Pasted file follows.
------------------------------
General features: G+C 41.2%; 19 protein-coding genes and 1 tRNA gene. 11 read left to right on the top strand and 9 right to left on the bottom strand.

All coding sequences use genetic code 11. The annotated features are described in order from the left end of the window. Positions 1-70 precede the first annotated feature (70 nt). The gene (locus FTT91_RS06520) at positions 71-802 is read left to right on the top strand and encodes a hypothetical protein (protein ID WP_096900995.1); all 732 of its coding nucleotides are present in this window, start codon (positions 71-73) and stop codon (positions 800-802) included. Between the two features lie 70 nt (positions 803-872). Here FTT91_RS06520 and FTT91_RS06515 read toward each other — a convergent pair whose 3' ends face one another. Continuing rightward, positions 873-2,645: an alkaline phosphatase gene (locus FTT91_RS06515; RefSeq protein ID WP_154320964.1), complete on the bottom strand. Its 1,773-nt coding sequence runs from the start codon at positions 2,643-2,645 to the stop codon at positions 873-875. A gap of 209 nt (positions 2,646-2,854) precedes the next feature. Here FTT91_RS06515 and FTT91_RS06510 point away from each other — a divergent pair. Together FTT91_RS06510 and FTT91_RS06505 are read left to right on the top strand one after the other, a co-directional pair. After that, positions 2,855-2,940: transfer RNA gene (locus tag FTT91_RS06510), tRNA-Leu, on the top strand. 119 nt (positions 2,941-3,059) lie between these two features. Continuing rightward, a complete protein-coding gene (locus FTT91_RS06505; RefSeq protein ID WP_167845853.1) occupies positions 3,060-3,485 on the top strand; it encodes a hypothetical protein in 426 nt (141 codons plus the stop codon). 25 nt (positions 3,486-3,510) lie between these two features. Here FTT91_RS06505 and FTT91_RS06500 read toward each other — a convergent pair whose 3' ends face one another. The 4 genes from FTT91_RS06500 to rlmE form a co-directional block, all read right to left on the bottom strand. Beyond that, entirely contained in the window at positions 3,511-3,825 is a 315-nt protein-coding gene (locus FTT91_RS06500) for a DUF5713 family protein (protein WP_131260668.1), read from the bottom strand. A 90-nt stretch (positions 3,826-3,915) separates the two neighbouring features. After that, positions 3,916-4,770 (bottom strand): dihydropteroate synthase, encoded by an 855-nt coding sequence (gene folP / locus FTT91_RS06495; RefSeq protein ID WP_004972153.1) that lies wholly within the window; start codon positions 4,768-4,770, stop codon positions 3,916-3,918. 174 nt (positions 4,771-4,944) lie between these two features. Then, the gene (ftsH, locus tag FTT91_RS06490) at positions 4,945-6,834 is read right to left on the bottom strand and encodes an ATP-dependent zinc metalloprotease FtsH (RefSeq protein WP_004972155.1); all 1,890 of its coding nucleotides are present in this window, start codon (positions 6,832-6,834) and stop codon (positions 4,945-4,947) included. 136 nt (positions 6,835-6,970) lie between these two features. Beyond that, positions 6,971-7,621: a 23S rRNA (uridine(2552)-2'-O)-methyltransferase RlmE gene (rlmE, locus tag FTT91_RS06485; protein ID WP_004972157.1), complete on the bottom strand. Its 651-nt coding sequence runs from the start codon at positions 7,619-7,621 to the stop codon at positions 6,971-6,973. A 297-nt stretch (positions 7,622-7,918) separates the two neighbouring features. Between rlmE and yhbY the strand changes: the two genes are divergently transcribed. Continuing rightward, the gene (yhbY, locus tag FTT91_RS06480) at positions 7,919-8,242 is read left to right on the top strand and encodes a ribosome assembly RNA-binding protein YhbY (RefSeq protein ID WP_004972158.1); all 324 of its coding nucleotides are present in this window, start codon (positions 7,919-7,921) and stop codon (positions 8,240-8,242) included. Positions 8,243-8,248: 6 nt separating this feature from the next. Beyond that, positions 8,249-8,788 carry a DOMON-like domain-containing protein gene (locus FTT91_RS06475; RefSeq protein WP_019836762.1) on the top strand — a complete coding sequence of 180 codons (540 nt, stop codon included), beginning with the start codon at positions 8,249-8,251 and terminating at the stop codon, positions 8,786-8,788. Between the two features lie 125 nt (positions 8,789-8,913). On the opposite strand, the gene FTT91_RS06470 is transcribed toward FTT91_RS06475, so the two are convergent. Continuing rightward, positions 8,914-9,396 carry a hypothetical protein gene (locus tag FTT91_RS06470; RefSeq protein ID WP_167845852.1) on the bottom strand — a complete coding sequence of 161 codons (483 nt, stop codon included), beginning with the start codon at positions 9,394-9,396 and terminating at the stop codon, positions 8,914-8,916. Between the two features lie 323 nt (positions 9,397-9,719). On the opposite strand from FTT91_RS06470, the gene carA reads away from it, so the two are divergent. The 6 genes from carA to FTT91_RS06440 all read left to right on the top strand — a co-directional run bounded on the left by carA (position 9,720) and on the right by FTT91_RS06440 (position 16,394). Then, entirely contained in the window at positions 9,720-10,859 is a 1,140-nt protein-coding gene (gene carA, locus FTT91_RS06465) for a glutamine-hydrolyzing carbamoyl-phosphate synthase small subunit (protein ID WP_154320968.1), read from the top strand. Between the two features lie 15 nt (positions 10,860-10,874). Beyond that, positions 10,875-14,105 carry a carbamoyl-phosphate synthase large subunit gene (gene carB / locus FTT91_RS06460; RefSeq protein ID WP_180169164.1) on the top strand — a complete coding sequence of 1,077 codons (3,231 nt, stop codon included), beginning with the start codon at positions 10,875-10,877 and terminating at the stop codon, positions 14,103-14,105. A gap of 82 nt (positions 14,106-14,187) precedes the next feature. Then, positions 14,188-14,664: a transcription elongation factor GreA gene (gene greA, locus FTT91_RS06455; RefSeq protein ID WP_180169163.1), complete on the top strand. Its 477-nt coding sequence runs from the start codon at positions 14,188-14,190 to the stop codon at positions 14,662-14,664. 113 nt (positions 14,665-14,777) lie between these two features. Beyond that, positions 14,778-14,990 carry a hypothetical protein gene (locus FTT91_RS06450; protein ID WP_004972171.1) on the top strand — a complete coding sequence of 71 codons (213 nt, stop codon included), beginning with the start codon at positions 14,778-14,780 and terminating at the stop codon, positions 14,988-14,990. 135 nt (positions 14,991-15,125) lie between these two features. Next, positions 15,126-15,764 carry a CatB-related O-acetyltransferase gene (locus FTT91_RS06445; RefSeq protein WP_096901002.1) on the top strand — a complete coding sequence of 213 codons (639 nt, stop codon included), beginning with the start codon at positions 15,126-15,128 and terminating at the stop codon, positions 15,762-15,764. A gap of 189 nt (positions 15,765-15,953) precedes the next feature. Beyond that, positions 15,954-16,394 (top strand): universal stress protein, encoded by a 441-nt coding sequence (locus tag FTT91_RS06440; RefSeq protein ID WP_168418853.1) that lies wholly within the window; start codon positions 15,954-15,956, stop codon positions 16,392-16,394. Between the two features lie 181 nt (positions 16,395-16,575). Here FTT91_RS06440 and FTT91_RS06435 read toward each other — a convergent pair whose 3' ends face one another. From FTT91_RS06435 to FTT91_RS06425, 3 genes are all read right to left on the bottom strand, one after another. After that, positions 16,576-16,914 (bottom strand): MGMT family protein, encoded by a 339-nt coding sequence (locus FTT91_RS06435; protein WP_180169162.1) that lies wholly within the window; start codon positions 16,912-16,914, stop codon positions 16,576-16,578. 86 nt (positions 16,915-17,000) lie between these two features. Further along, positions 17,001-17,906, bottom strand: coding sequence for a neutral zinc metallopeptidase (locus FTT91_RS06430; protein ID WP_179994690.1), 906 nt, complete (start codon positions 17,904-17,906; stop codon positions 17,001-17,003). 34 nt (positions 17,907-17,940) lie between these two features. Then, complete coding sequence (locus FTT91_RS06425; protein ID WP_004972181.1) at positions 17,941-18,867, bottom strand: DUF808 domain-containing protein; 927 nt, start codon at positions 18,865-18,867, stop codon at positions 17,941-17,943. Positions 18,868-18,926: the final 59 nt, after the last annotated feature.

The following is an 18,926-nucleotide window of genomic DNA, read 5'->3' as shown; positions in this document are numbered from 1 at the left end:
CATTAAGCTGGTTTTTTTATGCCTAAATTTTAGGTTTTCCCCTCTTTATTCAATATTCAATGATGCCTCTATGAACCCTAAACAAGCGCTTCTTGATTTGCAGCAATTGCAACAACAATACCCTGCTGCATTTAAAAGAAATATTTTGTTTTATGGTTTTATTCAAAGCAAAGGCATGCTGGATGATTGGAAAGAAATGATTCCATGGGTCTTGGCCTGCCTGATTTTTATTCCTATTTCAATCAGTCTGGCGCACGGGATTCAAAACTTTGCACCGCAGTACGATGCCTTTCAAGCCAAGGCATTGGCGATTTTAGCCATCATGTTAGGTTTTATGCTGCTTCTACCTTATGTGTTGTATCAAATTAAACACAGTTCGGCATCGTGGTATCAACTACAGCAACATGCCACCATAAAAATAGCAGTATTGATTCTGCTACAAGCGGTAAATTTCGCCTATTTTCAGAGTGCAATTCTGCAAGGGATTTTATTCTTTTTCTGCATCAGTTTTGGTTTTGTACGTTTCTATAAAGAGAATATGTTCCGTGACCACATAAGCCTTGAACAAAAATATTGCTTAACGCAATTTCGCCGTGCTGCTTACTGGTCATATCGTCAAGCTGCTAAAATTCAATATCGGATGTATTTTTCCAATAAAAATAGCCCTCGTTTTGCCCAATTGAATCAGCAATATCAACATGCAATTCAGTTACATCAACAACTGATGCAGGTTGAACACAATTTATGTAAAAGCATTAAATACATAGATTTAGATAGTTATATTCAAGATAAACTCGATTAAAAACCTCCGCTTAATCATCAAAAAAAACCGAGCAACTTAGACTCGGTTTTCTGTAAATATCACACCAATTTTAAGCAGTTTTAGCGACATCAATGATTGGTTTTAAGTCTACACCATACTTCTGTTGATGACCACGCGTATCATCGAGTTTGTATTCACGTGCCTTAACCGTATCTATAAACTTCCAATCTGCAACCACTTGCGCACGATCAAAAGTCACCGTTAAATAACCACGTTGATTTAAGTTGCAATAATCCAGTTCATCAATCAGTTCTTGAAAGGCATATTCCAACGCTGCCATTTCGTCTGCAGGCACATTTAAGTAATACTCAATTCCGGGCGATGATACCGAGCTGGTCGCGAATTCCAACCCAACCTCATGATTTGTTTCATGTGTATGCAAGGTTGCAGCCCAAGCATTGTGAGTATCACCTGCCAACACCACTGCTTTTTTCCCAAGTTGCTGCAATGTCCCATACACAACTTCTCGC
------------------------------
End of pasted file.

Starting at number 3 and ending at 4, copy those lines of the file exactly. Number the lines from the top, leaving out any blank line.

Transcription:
The following is an 18,926-nucleotide window of genomic DNA, read 5'->3' as shown; positions in this document are numbered from 1 at the left end:
CATTAAGCTGGTTTTTTTATGCCTAAATTTTAGGTTTTCCCCTCTTTATTCAATATTCAATGATGCCTCTATGAACCCTAAACAAGCGCTTCTTGATTTGCAGCAATTGCAACAACAATACCCTGCTGCATTTAAAAGAAATATTTTGTTTTATGGTTTTATTCAAAGCAAAGGCATGCTGGATGATTGGAAAGAAATGATTCCATGGGTCTTGGCCTGCCTGATTTTTATTCCTATTTCAATCAGTCTGGCGCACGGGATTCAAAACTTTGCACCGCAGTACGATGCCTTTCAAGCCAAGGCATTGGCGATTTTAGCCATCATGTTAGGTTTTATGCTGCTTCTACCTTATGTGTTGTATCAAATTAAACACAGTTCGGCATCGTGGTATCAACTACAGCAACATGCCACCATAAAAATAGCAGTATTGATTCTGCTACAAGCGGTAAATTTCGCCTATTTTCAGAGTGCAATTCTGCAAGGGATTTTATTCTTTTTCTGCATCAGTTTTGGTTTTGTACGTTTCTATAAAGAGAATATGTTCCGTGACCACATAAGCCTTGAACAAAAATATTGCTTAACGCAATTTCGCCGTGCTGCTTACTGGTCATATCGTCAAGCTGCTAAAATTCAATATCGGATGTATTTTTCCAATAAAAATAGCCCTCGTTTTGCCCAATTGAATCAGCAATATCAACATGCAATTCAGTTACATCAACAACTGATGCAGGTTGAACACAATTTATGTAAAAGCATTAAATACATAGATTTAGATAGTTATATTCAAGATAAACTCGATTAAAAACCTCCGCTTAATCATCAAAAAAAACCGAGCAACTTAGACTCGGTTTTCTGTAAATATCACACCAATTTTAAGCAGTTTTAGCGACATCAATGATTGGTTTTAAGTCTACACCATACTTCTGTTGATGACCACGCGTATCATCGAGTTTGTATTCACGTGCCTTAACCGTATCTATAAACTTCCAATCTGCAACCACTTGCGCACGATCAAAAGTCACCGTTAAATAACCACGTTGATTTAAGTTGCAATAATCCAGTTCATCAATCAGTTCTTGAAAGGCATATTCCAACGCTGCCATTTCGTCTGCAGGCACATTTAAGTAATACTCAATTCCGGGCGATGATACCGAGCTGGTCGCGAATTCCAACCCAACCTCATGATTTGTTTCATGTGTATGCAAGGTTGCAGCCCAAGCATTGTGAGTATCACCTGCCAACACCACTGCTTTTTTCCCAAGTTGCTGCAATGTCCCATACACAACTTCTCGC